By Richard Pagliaro | Wednesday, June 22, 2022
Patrick Mouratoglou congratulates the ATP for pressing pause on training charades.
Mouratoglou, who trains Simona Halep after years of training Serena Williams, applauds the ATP’s decision to allow “off-court” training on a trial basis and says it means “no more hypocrisy” for the sport.
Plus: ATP to trial training starting next month
the The ATP announced that it will allow training from designated seats in the stands beginning the week of July 11, 2022 as part of a trial spanning the second half of the season.
The test includes the US Open and will run until the season-ending Nitto ATP Finals in Turin in November.
“Congratulations to the ATP for ‘legalizing’ a practice that has been happening in almost every match for decades,” Mouratoglou posted on Twitter. “No more hypocrisy.”
Kudos to the ATP for “legalizing” a practice that has been practiced in almost every match for decades. No more hypocrisy. https://t.co/OVwgtwLLrW
—Patrick Mouratoglou (@pmouratoglou) June 22, 2022
Mouratoglou was at the center of a coaching controversy in the 2018 US Open final during Serena Williams’ straight-set loss to Naomi Osaka.
The 20th-seeded Serena received a game penalty for verbally abusing chair umpire Carlos Ramos after the veteran referee hit her with two warnings: one for coaching and one for breaking her racket.
Mouratoglou, who was caught on courtside cameras making a “come forward” gesture with both hands, told ESPN pam shriver tried to coach Williams, but said that’s standard procedure for coaches in major finals. Mouratoglou cited Toni Nadal for constantly training from the stands for years.
“I’m honest. I was training,” Mouratoglou told his ESPN colleague. “I don’t think he looked at me, but like 100 percent of the coaches in 100 percent of the games. [coach].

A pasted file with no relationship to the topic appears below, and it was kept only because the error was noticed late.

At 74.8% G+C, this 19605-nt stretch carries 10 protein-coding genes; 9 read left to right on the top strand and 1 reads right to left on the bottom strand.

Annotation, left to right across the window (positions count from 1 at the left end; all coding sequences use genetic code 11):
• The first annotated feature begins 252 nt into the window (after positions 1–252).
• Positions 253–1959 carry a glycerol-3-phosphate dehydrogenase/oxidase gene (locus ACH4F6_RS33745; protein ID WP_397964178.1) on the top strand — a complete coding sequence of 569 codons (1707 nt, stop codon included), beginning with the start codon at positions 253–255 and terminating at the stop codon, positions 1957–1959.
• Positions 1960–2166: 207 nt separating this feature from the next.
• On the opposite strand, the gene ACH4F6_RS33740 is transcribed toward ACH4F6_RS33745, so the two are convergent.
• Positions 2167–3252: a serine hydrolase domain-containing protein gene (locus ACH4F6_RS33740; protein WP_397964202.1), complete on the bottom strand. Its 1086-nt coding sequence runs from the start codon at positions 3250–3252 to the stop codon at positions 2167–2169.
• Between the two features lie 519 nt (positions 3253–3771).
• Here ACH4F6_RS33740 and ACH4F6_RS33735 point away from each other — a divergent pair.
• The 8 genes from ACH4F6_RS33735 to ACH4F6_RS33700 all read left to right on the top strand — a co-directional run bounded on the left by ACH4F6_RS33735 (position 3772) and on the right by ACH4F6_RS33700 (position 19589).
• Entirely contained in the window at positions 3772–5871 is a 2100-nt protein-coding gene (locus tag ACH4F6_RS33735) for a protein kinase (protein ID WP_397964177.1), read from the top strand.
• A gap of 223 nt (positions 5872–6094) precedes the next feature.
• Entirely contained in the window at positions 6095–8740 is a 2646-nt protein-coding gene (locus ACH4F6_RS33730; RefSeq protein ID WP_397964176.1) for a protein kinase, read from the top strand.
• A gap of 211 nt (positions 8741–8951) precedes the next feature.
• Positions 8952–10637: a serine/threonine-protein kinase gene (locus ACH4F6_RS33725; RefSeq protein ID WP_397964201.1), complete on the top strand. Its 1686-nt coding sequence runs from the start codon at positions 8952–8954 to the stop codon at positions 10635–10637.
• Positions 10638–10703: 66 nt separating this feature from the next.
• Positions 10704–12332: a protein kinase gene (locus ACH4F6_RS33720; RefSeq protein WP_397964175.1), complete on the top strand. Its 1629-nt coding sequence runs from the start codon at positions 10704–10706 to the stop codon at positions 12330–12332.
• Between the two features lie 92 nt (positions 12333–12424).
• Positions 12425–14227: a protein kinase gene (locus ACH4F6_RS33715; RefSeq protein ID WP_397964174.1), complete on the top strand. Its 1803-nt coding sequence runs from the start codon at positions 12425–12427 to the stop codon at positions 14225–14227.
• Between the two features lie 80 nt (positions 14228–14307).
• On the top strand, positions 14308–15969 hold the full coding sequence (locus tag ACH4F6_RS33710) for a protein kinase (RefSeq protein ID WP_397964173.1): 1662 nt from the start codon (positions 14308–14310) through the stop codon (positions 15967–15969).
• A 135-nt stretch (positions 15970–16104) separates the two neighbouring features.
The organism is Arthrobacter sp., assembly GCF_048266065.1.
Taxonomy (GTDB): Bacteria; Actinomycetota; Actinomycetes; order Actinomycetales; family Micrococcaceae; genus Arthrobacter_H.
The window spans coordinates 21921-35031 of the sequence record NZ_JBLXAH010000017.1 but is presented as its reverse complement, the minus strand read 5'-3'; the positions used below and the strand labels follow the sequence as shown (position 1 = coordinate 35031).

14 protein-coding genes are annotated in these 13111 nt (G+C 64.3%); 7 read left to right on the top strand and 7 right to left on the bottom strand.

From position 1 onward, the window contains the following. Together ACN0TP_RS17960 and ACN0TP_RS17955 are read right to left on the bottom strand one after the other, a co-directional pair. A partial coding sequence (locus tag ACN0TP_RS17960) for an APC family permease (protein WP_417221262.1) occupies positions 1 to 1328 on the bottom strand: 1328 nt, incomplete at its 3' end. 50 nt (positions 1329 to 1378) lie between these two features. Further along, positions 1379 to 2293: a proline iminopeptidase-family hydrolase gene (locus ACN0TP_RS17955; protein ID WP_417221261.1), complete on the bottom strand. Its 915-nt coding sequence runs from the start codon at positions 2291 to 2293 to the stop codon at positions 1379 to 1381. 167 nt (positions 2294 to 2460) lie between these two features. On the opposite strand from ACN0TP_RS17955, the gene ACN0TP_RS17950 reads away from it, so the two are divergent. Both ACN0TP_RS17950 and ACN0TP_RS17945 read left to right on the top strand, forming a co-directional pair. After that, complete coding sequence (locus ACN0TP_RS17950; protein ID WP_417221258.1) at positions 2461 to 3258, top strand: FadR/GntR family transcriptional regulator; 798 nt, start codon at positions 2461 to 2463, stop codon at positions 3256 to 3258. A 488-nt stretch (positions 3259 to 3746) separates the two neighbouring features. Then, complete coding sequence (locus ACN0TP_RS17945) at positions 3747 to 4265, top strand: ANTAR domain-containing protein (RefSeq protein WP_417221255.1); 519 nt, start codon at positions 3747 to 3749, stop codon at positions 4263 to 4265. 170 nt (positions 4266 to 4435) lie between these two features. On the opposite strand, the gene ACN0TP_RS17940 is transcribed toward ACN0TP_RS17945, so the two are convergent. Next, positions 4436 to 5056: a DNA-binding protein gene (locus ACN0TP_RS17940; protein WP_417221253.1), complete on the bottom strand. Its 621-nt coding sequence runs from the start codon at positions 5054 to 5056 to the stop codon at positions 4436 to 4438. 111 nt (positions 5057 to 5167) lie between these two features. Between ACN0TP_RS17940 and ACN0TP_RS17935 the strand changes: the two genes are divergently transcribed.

“I was training, Sascha [Bajin] I was also training. Toni Nadal is training every point and has never given a single point [penalty].”
Coach Mouratoglou’s admission drew condemnation on social media from Hall of Famer and TV tennis analyst Todd Woodbridge, who called it “disappointing” for such a high-profile coach to admit to chronically breaking a rule. basic.
It is very disappointing to see such a high-profile coach openly admit that he has broken the rules of our sport for so long. https://t.co/poFbJRKCnM
—Todd Woodbridge (@toddwoodbridge) June 22, 2022
Critics argue that legalizing coaching simplifies the game, shatters tennis tradition and gives an unfair advantage to stars who make the most money and can afford entire teams of coaches, while young players sometimes simply can’t afford the expense. to pay a coach to travel. the world.
Proponents claim that since bleacher training has been going on in professional tennis for years, legalizing it is a common sense change.
Tennis Now asked Toni Nadal for his opinion on the legalization of training at a clinic he organized at the Rafa Nadal Tennis Center in Mexico before the pandemic. Toni Nadal said that he supports training from the stands but opposes training on the court.
Rafa Nadal’s original uncle and trainer admitted he frequently coached the king of clay from the support box, but called the practice “normal”. Toni Nadal said that since you can hear a stadium full of fans commenting during a match, why can’t a coach speak as well?
“For me, I wouldn’t like to go on court,” Toni Nadal told Tennis Now after a morning training session in Costa Mujeres, Mexico. “But I liked to talk when I was the coach. Because when you’re in the stadium with the whole crowd, the only one who can’t speak is the coach, it’s incredible.
“I think it was normal for me. [to coach from the box]. In tennis you don’t talk because what can you say? It’s not like football. There’s not much you can talk about [during a game].”
Pointing to the fact that box training doesn’t interrupt the flow of a match while potentially inspiring players and engaging fans, Toni Nadal suggests box training already happens so often that “it’s normal” to legalize it.
“For me, it’s normal that you can talk a little bit,” Toni Nadal told Tennis Now. “Saying something positive, encouraging, is part of the competition.
“Sometimes tactical, but not too much. For me, life has changed, so we have to change something.” [in tennis]. So yes, he would support the coaches so they can speak from the box, not on the court.”
Photo Credit: Simona Halep Instagram